A guest post by Mary Ann Clements
I wonder how I got here. I’m the Director of a small nonprofit and I am absolutely exhausted. Close to burnt out. It started with a deep commitment to creating positive change in the world, but if I’m brutally honest, I don’t know how long I can continue to feel this way and live this way. It’s like I’ve got no resources left.
I was a nonprofit director at 26. It goes without saying I am someone who takes action and makes things happen.
But after nearly 7 years of trying to hold everything on my shoulders – the fundraising, the partner relationships, the financial crises, the deep desire to make things function better, the board battles and the staffing challenges, I was completely exhausted.
How we do global development work mattered to me and I was fiercely committed to making our partner relationships better, to improving the way the organisation related to others.
But what I didn’t see then, but I know now, is that how we treat ourselves matters very much as well.
When our relationship to ourselves is one of constant burdening and pushing, when we feel we must always be giving and doing more, we are doing ourselves – in subtle ways – the very same disservice we are so committed to preventing for others. We are neglecting our basic human needs.
It might sound extreme. But this really is how I have come to think of it.
When we choose not to take care of ourselves, when we lead organisations in the mode of work, work, work we are also contributing to a broken model of success – drawn largely from the corporate world – and replicating it. We are subscribing to the idea that only busyness and toil can save and mend our broken world.
So much of what is wrong with our world is rooted in broken exploitative relationships that I have come to believe that we cannot possible ‘fix’ any of that when we are in an effectively ‘broken’ relationship with ourselves.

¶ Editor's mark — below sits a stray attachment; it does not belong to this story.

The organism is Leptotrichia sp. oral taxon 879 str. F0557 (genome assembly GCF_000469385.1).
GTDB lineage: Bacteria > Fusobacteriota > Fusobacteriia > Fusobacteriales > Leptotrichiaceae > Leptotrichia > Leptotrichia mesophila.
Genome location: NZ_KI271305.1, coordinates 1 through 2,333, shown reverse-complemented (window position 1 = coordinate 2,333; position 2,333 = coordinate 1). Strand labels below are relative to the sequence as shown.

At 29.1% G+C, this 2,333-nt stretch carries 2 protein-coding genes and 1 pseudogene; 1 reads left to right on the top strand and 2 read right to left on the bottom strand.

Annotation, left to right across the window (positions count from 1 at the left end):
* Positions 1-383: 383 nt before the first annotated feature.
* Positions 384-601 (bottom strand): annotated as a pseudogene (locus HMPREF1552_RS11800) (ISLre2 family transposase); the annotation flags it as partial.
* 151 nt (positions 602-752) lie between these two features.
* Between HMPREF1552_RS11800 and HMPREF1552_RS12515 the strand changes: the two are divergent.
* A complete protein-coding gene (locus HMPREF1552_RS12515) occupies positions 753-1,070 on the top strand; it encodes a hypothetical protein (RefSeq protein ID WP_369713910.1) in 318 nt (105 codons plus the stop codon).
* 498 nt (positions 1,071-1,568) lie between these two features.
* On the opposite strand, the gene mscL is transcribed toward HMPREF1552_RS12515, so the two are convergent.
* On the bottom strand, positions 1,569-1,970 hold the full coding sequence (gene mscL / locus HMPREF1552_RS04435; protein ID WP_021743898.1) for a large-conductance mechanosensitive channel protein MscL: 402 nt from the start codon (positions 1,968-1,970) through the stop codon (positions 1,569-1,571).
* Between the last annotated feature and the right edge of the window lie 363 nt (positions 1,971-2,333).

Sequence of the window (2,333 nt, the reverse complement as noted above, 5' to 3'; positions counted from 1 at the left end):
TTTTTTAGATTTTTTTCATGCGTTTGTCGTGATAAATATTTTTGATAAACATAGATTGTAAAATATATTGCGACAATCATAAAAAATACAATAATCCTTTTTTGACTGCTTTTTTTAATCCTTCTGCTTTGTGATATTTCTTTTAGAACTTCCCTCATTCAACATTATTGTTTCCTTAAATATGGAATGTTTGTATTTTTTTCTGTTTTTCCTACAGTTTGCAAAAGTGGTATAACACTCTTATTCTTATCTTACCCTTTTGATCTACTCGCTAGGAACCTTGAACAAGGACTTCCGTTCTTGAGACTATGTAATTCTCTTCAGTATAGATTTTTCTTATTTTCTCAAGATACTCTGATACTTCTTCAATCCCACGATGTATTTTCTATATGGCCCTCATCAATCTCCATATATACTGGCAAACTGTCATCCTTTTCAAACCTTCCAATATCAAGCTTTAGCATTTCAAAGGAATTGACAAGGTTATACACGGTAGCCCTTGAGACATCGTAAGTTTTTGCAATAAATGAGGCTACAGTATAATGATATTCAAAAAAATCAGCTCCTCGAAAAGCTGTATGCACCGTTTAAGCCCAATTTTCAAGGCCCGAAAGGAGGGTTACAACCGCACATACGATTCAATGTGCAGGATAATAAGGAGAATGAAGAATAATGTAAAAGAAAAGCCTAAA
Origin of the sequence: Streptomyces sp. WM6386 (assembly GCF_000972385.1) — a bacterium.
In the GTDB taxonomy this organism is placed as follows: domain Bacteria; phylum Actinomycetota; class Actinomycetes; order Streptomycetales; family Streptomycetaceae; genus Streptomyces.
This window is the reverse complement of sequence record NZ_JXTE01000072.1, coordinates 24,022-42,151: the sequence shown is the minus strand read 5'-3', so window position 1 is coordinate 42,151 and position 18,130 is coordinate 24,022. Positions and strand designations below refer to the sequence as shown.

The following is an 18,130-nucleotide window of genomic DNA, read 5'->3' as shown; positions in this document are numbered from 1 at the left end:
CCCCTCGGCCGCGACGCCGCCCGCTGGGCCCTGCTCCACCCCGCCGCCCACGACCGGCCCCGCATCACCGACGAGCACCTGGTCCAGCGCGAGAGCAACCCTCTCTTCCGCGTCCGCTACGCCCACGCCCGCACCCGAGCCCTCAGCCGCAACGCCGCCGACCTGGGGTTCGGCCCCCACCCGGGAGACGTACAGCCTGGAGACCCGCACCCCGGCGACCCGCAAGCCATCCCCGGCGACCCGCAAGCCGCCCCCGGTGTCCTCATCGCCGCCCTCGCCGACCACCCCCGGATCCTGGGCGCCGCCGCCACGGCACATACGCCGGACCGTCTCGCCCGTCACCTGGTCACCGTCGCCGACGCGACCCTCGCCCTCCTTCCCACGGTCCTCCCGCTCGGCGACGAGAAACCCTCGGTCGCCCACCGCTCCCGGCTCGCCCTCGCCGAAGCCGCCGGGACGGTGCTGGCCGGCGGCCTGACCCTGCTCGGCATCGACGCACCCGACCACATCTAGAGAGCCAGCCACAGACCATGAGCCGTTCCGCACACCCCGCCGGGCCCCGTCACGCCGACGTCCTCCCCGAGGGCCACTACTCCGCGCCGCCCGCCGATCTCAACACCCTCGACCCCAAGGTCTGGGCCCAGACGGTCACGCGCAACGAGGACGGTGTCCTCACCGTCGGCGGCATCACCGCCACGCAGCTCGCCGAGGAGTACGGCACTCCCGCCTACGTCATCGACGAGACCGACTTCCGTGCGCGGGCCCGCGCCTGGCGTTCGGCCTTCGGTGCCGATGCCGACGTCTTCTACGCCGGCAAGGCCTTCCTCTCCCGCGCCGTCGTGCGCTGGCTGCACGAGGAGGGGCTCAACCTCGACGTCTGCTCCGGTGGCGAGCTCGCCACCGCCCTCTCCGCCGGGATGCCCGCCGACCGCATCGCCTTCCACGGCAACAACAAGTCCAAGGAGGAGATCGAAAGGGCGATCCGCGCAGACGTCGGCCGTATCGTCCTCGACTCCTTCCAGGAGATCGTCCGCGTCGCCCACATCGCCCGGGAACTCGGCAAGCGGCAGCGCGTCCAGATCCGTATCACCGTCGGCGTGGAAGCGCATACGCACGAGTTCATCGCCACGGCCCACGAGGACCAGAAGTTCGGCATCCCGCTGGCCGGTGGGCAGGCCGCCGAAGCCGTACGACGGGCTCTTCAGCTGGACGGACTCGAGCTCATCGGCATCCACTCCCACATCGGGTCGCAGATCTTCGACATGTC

Instead this world changing is a complex game, one in which we have to learn how to live our values and that includes the need not to neglect and exploit ourselves.
To do this we often need to face the shadow part of us. The part of us that is effectively addicted to ever harder work. The part of us that may be assuming we become valuable because of the extent of the toil we do for others. That part of us that may even believe that this toil can go some way to assuage our guilt about the circumstances we find ourselves in, which seem better than those of the people we are trying to support.
But here is the irony. We actually have to value ourselves first to be healthy change agents. And that starts with committing to making a habit out of taking good care of ourselves. That is the way that I believe we can become our most powerful and resilient in service of the greater good. When we do things this way we will ensure that we are not acting unconsciously from our places of lack and deficient and instead start to actually challenge the patriarchal, discriminatory, and colonial attitudes that still plague much social change and nonprofit work.
Make no mistake. My self-care crusade doesn’t start and stop with bubble baths and meditations. It goes much much further. But it starts with us because when we act out of our own guilt and frustration, we tend to make bad decisions, forget or neglect our values and exhaust ourselves along the way.
Taking simple actions, regularly, to replenish ourselves is the gateway to a better understanding of and resourcing of ourselves so that we can begin to really live our values as change makers, as people committed to doing our bit to unstick this stuck and broken world.
For too long the international aid and philanthropy sector has maintained a strangely colonial sense of fixing the other while completely neglecting our need to take care of ourselves. And I believe the solution will start with honouring shared humanity in the every day practice of our work. Like the people whose lives we may be trying to impact, we need rest. We need replenishment. We need space and nurturing to cultivate our desire for a different world and only when we give ourselves these things are we truly able to demand them for others.
Mary Ann Clements (Mhina) has twenty years experience in the international development sector both as a leader and a consultant. In 2012 she created www.partnershipmatters.org as a resource for improving international partnerships. Recently she launched Jijaze, a global community for women in the INGO and charity/nonprofit sectors and that challenges a working culture that leaves so many women exhausted and burnt out. She is also a co-host of the Podcast Change Making Women, which you can listen to at: http://www.jijaze.com/podcast. Get in touch at: maryann (at) jijaze.com.